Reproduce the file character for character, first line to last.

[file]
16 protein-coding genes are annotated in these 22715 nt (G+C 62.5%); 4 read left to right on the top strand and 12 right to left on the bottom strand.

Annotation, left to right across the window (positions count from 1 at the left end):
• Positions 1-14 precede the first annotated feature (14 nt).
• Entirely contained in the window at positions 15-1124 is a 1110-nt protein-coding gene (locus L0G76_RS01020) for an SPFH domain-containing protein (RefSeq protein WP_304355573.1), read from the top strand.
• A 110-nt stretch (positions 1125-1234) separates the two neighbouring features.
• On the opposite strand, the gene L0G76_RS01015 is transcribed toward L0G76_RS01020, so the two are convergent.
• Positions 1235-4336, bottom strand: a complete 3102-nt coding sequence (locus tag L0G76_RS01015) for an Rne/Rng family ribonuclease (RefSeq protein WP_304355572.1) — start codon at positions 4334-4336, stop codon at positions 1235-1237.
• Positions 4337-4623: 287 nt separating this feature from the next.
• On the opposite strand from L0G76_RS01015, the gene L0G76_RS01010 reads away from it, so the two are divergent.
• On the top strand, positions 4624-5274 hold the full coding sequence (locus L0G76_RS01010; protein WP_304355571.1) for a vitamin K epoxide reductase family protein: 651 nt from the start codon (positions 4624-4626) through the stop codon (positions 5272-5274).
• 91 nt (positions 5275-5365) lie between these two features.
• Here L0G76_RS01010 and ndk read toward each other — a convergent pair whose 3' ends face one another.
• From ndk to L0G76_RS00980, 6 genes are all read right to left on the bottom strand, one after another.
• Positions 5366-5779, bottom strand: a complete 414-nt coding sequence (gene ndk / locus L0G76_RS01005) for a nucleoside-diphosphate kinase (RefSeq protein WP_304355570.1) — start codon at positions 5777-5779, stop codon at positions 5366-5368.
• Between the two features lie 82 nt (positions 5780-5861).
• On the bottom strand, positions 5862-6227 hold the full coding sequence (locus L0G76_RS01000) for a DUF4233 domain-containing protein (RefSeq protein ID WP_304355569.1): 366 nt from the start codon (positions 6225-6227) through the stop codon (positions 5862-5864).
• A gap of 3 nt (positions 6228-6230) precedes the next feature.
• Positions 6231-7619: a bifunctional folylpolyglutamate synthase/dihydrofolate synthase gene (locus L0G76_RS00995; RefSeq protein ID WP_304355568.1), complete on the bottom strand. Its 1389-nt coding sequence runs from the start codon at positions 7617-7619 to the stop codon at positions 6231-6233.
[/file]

16 protein-coding genes are annotated in these 22715 nt (G+C 62.5%); 4 read left to right on the top strand and 12 right to left on the bottom strand.

Annotation, left to right across the window (positions count from 1 at the left end):
• Positions 1-14 precede the first annotated feature (14 nt).
• Entirely contained in the window at positions 15-1124 is a 1110-nt protein-coding gene (locus L0G76_RS01020) for an SPFH domain-containing protein (RefSeq protein WP_304355573.1), read from the top strand.
• A 110-nt stretch (positions 1125-1234) separates the two neighbouring features.
• On the opposite strand, the gene L0G76_RS01015 is transcribed toward L0G76_RS01020, so the two are convergent.
• Positions 1235-4336, bottom strand: a complete 3102-nt coding sequence (locus tag L0G76_RS01015) for an Rne/Rng family ribonuclease (RefSeq protein WP_304355572.1) — start codon at positions 4334-4336, stop codon at positions 1235-1237.
• Positions 4337-4623: 287 nt separating this feature from the next.
• On the opposite strand from L0G76_RS01015, the gene L0G76_RS01010 reads away from it, so the two are divergent.
• On the top strand, positions 4624-5274 hold the full coding sequence (locus L0G76_RS01010; protein WP_304355571.1) for a vitamin K epoxide reductase family protein: 651 nt from the start codon (positions 4624-4626) through the stop codon (positions 5272-5274).
• 91 nt (positions 5275-5365) lie between these two features.
• Here L0G76_RS01010 and ndk read toward each other — a convergent pair whose 3' ends face one another.
• From ndk to L0G76_RS00980, 6 genes are all read right to left on the bottom strand, one after another.
• Positions 5366-5779, bottom strand: a complete 414-nt coding sequence (gene ndk / locus L0G76_RS01005) for a nucleoside-diphosphate kinase (RefSeq protein WP_304355570.1) — start codon at positions 5777-5779, stop codon at positions 5366-5368.
• Between the two features lie 82 nt (positions 5780-5861).
• On the bottom strand, positions 5862-6227 hold the full coding sequence (locus L0G76_RS01000) for a DUF4233 domain-containing protein (RefSeq protein ID WP_304355569.1): 366 nt from the start codon (positions 6225-6227) through the stop codon (positions 5862-5864).
• A gap of 3 nt (positions 6228-6230) precedes the next feature.
• Positions 6231-7619: a bifunctional folylpolyglutamate synthase/dihydrofolate synthase gene (locus L0G76_RS00995; RefSeq protein ID WP_304355568.1), complete on the bottom strand. Its 1389-nt coding sequence runs from the start codon at positions 7617-7619 to the stop codon at positions 6231-6233.